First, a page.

What are the tenant’s responsibilities in a rental property?
Now that you know what your duties are, it’s time to look at what your tenants are supposed to do. Like you, your tenants need to stay on top of certain tasks and make sure that the rental unit is well-maintained at all times. In general, tenants don’t need to go into the nitty-gritty, but they are obligated to do the bare minimum.
#1 Throwing Out the Trash
Your tenants need to know that they should take out the trash. Remind your tenants that they should never leave trash lying around, as this can attract pests and other problems that you don’t want on your property. Provide them with trash bins and remind them to close the lid properly every time. If your rental property is in a neighborhood with a homeowners association (HOA), be sure to follow the waste segregation rules and regulations, if any.
#2 Repairing Damage Due to Negligence
If the rental property gets damaged due to the tenant’s negligence (or due to their guest’s negligence), they should be held liable. For example, if your tenant punches a hole in the wall, they can’t expect you to pay for repairs. Make sure to conduct routine inspections and keep an accurate record of the property’s condition. That way, your tenant can’t claim that the damage was already there from day one.
Pro Tip: Typically, you would deduct the cost to repair the property from the tenant’s security deposit. However, if the tenant wants to repair the property on their own (let’s say they’re DIY-ers), make sure to hire an inspector to check if their work complies with the building code.
#3 Regular Cleaning
Tenants are not responsible for wear and tear, but they are responsible for damage when it’s caused by their negligence to clean the unit. They can’t expect their landlord to clean the unit for them all the time. For example, it’s the tenant’s task to mow the lawn, throw out the trash, and in general, not make a mess. If a tenant fails to do the bare minimum of maintenance, the landlord may be able to evict them.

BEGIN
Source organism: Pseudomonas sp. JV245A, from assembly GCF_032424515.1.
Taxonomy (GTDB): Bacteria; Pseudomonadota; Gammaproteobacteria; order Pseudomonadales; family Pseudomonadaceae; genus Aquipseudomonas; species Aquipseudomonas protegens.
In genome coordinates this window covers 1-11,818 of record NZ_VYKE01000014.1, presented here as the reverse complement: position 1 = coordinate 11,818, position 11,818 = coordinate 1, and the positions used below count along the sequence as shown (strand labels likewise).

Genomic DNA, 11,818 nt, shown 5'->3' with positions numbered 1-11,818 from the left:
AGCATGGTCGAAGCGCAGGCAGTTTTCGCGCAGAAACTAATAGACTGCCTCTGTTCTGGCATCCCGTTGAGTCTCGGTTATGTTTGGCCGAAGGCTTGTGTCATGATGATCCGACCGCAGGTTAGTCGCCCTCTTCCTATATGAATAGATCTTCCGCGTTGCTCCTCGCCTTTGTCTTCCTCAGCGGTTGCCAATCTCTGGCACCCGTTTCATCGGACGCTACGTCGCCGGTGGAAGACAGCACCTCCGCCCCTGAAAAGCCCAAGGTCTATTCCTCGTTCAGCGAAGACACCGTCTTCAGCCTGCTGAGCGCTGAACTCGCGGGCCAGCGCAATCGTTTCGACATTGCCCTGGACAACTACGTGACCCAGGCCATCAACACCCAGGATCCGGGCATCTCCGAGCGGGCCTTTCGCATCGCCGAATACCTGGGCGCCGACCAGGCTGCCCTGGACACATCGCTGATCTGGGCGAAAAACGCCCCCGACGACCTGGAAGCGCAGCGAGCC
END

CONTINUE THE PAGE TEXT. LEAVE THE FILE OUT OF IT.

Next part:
Besides, the tenant is obligated to return the property to its original state – or in other words, to its condition on the day that they moved in. If they don’t clean the property, you can deduct the cost to clean it from their security deposit.
The landlord has more obligations, but that doesn’t mean that the tenant is free from them, either. In general, the tenant is obligated to do the bare minimum when it comes to maintenance. However, when a problem goes beyond what they’re able to address, they are also obligated to report it to the property owner. If they fail to report these issues, they may be held financially liable.
That’s why it pays to partner with a property management company with its own tenant portal. At Luxury Property Care, for example, our expert property management agents use an app to allow tenants to report issues as they arise. That way, our team can instantly deal with the matter, and it’s also a way for the landlord to stay up-to-date.
For more information, feel free to call us at (561) 944 – 2992 or contact us online.